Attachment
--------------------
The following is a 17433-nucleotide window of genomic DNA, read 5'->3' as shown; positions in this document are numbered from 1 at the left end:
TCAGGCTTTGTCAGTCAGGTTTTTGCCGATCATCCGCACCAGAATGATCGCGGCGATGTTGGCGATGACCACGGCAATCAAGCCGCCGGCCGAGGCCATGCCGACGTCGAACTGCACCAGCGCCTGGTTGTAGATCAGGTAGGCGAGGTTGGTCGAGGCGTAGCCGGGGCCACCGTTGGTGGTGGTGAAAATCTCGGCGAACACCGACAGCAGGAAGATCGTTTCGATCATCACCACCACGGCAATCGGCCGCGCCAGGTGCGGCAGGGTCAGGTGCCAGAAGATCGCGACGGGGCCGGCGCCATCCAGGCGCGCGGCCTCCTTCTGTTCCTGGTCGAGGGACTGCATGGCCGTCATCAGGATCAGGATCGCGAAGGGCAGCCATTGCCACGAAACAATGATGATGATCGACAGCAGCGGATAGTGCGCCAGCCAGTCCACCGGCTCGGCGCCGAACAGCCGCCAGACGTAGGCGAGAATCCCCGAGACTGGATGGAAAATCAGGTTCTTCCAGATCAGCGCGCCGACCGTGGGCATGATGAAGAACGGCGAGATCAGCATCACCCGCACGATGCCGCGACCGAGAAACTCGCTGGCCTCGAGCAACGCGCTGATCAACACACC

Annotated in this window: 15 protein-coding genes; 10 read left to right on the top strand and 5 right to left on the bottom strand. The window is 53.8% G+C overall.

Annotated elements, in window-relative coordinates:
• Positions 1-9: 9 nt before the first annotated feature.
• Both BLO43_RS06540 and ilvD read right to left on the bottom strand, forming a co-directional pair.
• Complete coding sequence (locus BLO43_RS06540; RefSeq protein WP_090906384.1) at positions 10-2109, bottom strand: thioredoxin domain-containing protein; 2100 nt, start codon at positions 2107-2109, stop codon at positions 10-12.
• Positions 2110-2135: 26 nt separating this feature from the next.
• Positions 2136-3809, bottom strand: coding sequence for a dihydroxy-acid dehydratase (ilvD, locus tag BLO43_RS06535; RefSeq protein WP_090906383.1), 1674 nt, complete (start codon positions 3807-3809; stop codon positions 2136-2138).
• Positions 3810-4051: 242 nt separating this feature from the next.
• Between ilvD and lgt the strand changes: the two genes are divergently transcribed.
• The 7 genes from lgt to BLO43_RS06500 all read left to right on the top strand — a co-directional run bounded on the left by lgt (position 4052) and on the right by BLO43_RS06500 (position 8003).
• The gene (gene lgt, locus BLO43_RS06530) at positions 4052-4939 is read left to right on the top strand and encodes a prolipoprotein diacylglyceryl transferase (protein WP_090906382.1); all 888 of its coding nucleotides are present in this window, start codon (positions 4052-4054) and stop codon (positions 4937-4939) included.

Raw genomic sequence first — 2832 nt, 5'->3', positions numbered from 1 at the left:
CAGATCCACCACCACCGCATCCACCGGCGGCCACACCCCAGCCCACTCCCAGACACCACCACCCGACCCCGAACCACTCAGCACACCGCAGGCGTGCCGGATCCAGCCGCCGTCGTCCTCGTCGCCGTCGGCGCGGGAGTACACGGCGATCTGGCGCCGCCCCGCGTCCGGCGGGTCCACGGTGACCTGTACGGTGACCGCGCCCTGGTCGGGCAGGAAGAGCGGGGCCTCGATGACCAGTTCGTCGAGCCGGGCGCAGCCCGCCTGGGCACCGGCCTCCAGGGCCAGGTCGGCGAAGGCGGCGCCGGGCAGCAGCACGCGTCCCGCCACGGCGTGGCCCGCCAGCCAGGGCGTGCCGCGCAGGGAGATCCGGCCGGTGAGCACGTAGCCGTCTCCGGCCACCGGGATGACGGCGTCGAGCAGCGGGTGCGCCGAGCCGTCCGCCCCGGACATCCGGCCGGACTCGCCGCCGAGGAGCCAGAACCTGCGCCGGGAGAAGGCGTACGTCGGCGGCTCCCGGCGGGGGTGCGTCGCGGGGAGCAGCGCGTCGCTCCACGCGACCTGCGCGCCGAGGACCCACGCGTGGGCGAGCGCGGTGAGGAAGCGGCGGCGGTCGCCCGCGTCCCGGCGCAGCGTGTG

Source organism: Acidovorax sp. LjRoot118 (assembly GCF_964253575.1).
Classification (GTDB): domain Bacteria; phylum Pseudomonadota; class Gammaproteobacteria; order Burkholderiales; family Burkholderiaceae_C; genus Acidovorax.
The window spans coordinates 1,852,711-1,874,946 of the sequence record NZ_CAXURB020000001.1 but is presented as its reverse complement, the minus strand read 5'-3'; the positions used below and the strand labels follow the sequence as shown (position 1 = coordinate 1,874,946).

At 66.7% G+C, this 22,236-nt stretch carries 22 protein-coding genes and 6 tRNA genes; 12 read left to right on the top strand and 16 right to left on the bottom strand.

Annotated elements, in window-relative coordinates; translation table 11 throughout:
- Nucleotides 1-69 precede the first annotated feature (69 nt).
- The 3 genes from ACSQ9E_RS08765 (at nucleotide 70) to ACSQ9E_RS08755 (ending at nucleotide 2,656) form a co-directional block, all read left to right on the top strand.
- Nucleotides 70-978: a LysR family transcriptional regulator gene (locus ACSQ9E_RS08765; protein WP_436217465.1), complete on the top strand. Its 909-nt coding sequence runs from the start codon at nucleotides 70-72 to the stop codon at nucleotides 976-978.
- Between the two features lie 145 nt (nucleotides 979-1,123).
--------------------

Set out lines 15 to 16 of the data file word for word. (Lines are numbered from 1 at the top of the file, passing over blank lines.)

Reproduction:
CAGATCCACCACCACCGCATCCACCGGCGGCCACACCCCAGCCCACTCCCAGACACCACCACCCGACCCCGAACCACTCAGCACACCGCAGGCGTGCCGGATCCAGCCGCCGTCGTCCTCGTCGCCGTCGGCGCGGGAGTACACGGCGATCTGGCGCCGCCCCGCGTCCGGCGGGTCCACGGTGACCTGTACGGTGACCGCGCCCTGGTCGGGCAGGAAGAGCGGGGCCTCGATGACCAGTTCGTCGAGCCGGGCGCAGCCCGCCTGGGCACCGGCCTCCAGGGCCAGGTCGGCGAAGGCGGCGCCGGGCAGCAGCACGCGTCCCGCCACGGCGTGGCCCGCCAGCCAGGGCGTGCCGCGCAGGGAGATCCGGCCGGTGAGCACGTAGCCGTCTCCGGCCACCGGGATGACGGCGTCGAGCAGCGGGTGCGCCGAGCCGTCCGCCCCGGACATCCGGCCGGACTCGCCGCCGAGGAGCCAGAACCTGCGCCGGGAGAAGGCGTACGTCGGCGGCTCCCGGCGGGGGTGCGTCGCGGGGAGCAGCGCGTCGCTCCACGCGACCTGCGCGCCGAGGACCCACGCGTGGGCGAGCGCGGTGAGGAAGCGGCGGCGGTCGCCCGCGTCCCGGCGCAGCGTGTG

Source organism: Acidovorax sp. LjRoot118 (assembly GCF_964253575.1).